CNN medical commentator Sanjay Gupta is known as a TV personality, but he's actually a significant physician as associate chief of neurosurgery at Grady Memorial Hospital in Atlanta. Last week, he issued this jolting alarm:
"A reasonable estimate is that medical mistakes now kill around 200,000 Americans every year. That would make them one of the leading causes of death in the United States."
Horrible. Hospital blunders are lethal to great numbers of people. The rate evidently is worsening, because a landmark 1999 report by the National Institute of Medicine estimated that 98,000 Americans die yearly from medical errors.
Writing in The New York Times, Dr. Gupta said all medical professions strive fervently to prevent mistakes, yet they happen with dismal frequency. His suggested cure: perform less treatment.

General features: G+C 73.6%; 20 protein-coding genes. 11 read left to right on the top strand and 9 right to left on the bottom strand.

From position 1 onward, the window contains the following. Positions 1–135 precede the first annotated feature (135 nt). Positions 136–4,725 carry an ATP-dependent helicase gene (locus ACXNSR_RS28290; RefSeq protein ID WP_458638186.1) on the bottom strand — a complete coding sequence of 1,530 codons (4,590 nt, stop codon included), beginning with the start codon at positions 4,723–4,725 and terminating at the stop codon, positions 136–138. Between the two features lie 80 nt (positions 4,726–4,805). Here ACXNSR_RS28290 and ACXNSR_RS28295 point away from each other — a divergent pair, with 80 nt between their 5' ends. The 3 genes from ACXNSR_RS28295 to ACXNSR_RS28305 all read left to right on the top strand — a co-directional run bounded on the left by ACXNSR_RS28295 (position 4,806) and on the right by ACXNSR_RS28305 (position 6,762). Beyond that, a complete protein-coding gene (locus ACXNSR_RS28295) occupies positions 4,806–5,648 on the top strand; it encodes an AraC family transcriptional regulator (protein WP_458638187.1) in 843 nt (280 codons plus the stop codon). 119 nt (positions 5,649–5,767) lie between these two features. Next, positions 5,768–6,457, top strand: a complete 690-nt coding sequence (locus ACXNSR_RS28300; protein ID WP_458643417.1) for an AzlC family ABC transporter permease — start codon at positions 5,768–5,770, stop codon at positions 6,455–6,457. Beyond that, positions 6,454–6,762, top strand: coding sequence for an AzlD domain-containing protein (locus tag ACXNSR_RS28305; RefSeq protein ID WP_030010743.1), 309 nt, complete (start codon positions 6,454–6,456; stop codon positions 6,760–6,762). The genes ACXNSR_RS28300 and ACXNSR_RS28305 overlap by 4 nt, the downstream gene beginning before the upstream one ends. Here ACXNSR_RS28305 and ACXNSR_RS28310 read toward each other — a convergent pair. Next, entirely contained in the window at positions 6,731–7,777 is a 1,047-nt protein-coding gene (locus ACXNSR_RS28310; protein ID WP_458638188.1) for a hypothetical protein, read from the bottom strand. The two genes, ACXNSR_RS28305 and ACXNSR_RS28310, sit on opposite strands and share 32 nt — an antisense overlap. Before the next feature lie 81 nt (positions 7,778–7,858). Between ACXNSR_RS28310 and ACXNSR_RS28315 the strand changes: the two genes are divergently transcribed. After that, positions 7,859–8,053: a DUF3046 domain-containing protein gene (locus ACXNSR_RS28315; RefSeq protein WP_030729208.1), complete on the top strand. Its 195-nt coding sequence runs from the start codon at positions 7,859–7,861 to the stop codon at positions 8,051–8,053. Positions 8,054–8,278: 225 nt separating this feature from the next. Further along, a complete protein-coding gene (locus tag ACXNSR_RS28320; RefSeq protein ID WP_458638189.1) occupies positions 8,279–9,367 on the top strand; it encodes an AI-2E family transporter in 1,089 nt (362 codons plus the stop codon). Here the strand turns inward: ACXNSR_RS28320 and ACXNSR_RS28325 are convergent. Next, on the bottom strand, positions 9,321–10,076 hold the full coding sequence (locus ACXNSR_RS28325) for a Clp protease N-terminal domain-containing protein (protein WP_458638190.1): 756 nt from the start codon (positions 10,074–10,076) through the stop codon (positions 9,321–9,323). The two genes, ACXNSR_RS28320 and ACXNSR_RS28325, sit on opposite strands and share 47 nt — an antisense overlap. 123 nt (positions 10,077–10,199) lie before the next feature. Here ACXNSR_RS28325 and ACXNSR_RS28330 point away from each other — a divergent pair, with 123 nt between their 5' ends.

To protect themselves against malpractice lawsuits, most U.S. doctors order excessive tests, to double-check for possibly missed conditions, the CNN expert wrote. He continued:
"But each additional procedure or test, no matter how cautiously performed, injects a fresh possibility of error. CT and MRI scans can lead to false positives and unnecessary operations, which carry the risk of complications like infections and bleeding. The more medications patients are prescribed, the more likely they are to accidentally overdose or suffer an allergic reaction. Even routine operations like gallbladder removals require anesthesia, which can increase the risk of heart attack and stroke."
He told of a female patient who was given antibiotics for a mild virus -- and she suffered a severe allergic reaction and bodywide infection that nearly killed her. Yet "she hadn't even needed the antibiotics that led to such a terrible reaction."
Ironically, less health care can be healthier. West Virginia patients and doctors should ponder this prescription.